Double taxation treaties and Travelex

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Double taxation treaties and Travelex

Postby peterj » Fri 12 May 2006 04:20

Hi

I know theres already a similar thread, but I thought a new one wouldn't hurt.

My income comes from shares, unit trusts and property mostly based in Australia. The total is a combination of capital gains and income, but all of it has to be paid directly into an Australian bank account. I will then be transfering some of the money to Malta.

Most of the Australian tax is paid at the end of the July - June tax year.

When I remit money to Malta I understand that I will be taxed on the amounts remitted, but that I am allowed to claim tax credits for tax already paid in Australia. What I don't get is how you can demonstrate which capital gain or income has been remitted, as it will by then have been in and out of an Australian bank account. Without being able to identify the source, how can you claim the correct tax deduction?

Has anyone got any experience of this sort of situation? I've heard that some people use two bank accounts - one called "Peters Capital Gains" and another called "Peter's income", but this seems so open to abuse that I doubt most Tax authorities would accept it.

On the flipside, it is conceivable that I will have to pay some Maltese tax before the Australian tax is due because of the 6 month difference in financial years, and that in this case I should be able to claim the total of tax paid in Malta as a "foreign tax credit".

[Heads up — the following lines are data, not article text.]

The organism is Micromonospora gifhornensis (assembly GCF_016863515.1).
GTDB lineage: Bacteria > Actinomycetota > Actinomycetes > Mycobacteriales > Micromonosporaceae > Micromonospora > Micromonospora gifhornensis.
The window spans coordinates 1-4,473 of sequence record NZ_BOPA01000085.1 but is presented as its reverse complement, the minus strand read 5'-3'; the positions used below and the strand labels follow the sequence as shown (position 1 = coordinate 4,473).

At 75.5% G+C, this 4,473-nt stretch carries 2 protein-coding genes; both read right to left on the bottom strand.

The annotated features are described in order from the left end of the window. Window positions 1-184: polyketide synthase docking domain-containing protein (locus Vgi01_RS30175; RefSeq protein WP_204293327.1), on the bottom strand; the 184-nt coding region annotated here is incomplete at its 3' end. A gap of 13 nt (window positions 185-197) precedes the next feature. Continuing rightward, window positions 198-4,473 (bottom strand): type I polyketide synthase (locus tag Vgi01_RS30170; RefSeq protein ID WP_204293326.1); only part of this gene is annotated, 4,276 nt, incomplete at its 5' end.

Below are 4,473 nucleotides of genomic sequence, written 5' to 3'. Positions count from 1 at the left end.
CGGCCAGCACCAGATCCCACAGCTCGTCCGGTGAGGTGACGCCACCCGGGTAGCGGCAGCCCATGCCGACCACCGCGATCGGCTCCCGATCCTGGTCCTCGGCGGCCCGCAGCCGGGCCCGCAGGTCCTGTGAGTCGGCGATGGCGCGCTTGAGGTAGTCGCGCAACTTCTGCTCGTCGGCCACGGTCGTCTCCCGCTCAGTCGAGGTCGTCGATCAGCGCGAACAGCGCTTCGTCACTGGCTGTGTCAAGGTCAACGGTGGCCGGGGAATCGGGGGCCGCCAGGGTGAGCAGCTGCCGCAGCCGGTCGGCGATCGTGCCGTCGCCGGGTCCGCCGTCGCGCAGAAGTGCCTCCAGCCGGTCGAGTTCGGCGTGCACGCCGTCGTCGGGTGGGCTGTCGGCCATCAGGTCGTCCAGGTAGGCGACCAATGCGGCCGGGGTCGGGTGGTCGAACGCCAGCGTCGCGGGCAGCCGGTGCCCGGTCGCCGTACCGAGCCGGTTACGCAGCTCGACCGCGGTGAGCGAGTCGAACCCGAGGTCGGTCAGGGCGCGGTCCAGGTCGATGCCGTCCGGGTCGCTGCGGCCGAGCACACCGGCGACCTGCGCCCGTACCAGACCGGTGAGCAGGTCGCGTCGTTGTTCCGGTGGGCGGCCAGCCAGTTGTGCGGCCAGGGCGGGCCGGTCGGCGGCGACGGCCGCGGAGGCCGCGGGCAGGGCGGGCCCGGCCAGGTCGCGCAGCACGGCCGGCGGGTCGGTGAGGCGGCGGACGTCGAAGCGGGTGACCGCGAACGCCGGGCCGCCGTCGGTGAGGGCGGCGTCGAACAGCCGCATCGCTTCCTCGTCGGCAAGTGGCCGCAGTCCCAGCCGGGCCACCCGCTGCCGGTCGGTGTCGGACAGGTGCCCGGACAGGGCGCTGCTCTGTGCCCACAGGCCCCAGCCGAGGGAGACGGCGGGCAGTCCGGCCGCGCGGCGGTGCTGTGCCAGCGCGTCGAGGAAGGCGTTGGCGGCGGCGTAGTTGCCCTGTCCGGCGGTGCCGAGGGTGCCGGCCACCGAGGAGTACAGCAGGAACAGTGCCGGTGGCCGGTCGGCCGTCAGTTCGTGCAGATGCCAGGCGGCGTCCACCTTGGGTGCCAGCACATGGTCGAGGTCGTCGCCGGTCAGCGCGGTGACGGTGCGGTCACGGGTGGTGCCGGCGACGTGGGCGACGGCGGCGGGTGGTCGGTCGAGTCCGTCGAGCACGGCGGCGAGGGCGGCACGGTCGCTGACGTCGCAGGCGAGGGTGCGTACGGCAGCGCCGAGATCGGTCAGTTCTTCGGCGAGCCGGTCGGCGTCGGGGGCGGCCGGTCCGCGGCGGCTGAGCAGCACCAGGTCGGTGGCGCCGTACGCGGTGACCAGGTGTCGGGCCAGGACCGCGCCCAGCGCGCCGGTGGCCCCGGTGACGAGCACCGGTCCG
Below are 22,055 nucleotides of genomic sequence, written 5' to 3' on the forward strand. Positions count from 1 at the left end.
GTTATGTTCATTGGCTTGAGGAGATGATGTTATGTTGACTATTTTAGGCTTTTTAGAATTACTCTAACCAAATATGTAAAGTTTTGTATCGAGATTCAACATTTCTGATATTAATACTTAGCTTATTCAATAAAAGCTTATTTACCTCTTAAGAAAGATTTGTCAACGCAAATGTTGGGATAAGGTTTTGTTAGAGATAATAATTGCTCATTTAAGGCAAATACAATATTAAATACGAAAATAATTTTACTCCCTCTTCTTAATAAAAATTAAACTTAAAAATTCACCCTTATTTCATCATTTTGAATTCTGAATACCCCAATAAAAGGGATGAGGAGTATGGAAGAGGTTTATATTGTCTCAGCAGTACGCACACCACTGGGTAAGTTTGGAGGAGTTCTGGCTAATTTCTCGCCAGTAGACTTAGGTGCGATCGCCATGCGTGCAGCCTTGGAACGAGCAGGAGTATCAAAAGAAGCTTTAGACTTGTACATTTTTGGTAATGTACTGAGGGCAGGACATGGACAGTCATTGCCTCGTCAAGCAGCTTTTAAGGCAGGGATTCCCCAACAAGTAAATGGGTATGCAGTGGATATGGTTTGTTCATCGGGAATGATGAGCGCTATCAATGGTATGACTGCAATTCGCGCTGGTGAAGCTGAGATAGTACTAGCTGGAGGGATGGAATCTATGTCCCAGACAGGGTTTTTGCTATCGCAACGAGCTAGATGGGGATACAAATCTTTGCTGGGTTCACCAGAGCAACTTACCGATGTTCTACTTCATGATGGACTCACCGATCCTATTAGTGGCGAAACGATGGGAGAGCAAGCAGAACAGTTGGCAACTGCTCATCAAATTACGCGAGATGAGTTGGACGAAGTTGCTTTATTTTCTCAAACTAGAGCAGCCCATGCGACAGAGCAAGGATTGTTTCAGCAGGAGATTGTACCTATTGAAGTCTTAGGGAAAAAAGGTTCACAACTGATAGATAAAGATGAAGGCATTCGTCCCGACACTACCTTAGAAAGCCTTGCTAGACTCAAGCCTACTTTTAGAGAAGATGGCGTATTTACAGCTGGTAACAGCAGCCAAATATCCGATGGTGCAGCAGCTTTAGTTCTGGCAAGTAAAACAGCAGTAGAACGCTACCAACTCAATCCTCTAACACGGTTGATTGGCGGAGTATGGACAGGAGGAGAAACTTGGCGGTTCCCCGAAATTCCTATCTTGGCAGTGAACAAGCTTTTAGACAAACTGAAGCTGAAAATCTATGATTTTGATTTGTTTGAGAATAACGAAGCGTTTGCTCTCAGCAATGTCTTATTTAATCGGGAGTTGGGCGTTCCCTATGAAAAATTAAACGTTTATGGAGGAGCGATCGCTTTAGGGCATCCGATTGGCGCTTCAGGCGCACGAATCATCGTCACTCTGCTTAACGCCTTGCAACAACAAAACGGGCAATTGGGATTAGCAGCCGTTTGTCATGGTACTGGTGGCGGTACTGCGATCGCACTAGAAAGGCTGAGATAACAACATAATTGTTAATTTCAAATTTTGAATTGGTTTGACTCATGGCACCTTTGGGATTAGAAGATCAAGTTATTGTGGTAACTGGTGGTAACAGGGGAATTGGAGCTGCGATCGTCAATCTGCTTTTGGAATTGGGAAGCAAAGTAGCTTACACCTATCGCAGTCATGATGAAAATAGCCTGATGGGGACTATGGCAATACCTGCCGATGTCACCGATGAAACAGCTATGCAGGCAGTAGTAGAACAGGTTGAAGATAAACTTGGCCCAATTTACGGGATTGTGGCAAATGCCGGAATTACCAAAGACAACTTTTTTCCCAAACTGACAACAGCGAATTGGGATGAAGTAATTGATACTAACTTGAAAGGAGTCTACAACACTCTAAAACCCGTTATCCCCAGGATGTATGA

Also, I am considering just using Travelex to transfer money rather than opening a bank account, as their comission and exchange rates seem quite good, and I can sort out the Australian end over the net. It seems I have a choice of having a Visa card from them, or just picking up money over the counter in Malta or Gozo offices. In this case would I need to declare the Travelex transaction records instead of the bank account records.

Any comments anybody?
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Postby oddis » Sat 13 May 2006 07:39

I strongly advice you to use a tax lawyer. It is expensive, but on the other hand that would be an insurance (hopefully) against any surprises.

I thought you were going to be a permanent resident? If so, that should be just 15% flat tax regardless of the income, whether capital gains or other income.

I was in contact with a tax lawyer this winter and he told me it was only INCOME remitted to Malta that was subject to 15% tax. It may cost USD 3000 for this advice but perhaps worth it.

I thought of getting a permanent residence myself and will decide this fall as I am much in the same situation as you.
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Postby oddis » Sat 13 May 2006 07:42

You should also watch out for any loopholes in the double taxation agreements. There is no gurantee that you are qualified for a tax credit even if there is an agreement. It depends on the income and agreement.
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Postby gozomark » Thu 24 Aug 2006 14:42

Hi Peter

as you mention, you need separate income and capital accounts, and they must remain separate at all times, or the tax authorities will assume its income you bring in first ! (this is the case in the UK, and presumably in Malta as well)